At one point Emily leaves Lily completely unattended - just for a short time, but nonetheless unattended - on the dark tow path by a river, while she goes off into the bushes with Jack to look at something he's obsessed with: a sign that's been appearing all over town "Igertay" in red letters. This is no excuse to leave a toddler unattended on a dark path in the pouring rain. It's irresponsible behavior for both of them. OTOH, people do behave irresponsibly, especially teenagers, so this isn't a problem with how the character is represented, but it was a serious impediment to me as a reader, actually liking that character. I didn't like Emily.

Now about "Jack". Yes. I have what almost amounts to an allergy over the use of the name 'Jack' for characters in YA stories. It's the most over-used and clich├ęd name ever, and it's frankly nauseating to read it any more. Can we not have a hero who isn't named Jack? Is every adventurous scallywag forced to have this name? Can we not have a sullen, deep, hair-in-his-eyes bad boy named something other than Jack? Please?

In the interest of full disclosure, I had vowed never to read another YA novel which boasts a main character named jack and I knew, going into this particular novel, that there was such a character. I did warn the author that this was a problem for me, but I promised that I would endeavor to overcome this almost insurmountable set-back.... I will try and deal with these characters, every man-jack of them! The truth is that I relented because I love the author's symmetrical name - with only one vowel difference between the two halves! (Really?!).

Emily lives with her family over a grocery shop that they run. Jack shows up much later that same day at the shop, which is open after midnight on Xmas eve. This seemed highly improbable to me, but not completely impossible, I guess. This is really where the story starts, because shortly after this, bodies start turning up - and they all seem to be part of that fearsome foursome with which Emily tangled on Xmas Eve. The main suspect is Jack!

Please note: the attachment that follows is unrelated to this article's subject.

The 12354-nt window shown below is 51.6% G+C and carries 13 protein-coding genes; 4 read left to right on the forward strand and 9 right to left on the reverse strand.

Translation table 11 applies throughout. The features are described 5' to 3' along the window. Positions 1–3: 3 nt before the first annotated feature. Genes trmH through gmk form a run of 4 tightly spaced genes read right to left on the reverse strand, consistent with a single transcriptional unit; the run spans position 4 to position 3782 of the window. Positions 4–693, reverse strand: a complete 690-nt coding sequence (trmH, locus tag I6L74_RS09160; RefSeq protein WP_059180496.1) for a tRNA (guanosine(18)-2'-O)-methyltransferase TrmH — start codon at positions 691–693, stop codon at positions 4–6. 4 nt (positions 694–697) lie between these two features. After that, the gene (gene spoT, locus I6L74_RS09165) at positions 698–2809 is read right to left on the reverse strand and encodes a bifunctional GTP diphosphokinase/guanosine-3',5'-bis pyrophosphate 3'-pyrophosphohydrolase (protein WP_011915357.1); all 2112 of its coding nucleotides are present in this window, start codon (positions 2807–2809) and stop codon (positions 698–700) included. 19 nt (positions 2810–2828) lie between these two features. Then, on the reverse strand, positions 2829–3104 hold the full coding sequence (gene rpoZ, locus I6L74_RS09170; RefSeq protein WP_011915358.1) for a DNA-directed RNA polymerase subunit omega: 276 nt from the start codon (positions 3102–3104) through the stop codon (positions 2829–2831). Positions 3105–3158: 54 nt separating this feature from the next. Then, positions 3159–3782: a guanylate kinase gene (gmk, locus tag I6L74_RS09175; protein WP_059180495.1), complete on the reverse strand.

The ending, I felt, would have been better had it the explanation been organically arrived at by someone, rather than being revealed in the way it was. The revelation scene didn't make a whole lot of sense to me. The police did not behave, it seemed to me, as they would have in real life, but then we'd had it made quite clear prior to this, that they were incompetent, so maybe this did work!

Both Emily and Jack needed serious hospital treatment, which both of them seemed to brush off. This wasn't realistic to me. Personally I felt that if each of them had truly cared for the other, then they would have been far more concerned about each other's health and welfare than they were, particularly given Jack's condition.

Anyway, enough rambling and meandering asides. I don't do stars (as I like to make quite clear) because to me a novel is either worth reading or isn't. I can't rate a novel half worth reading, so every novel I read is either a five star or a one star (since zero stars isn't an option!). This one, to me, was a worthy read despite the issues I had, because overall it was inventive, it was original, it was strongly written, it had decent characters (if behaving improbably at times), and it had something intelligent to say and an intelligent way to say it, so I recommend it.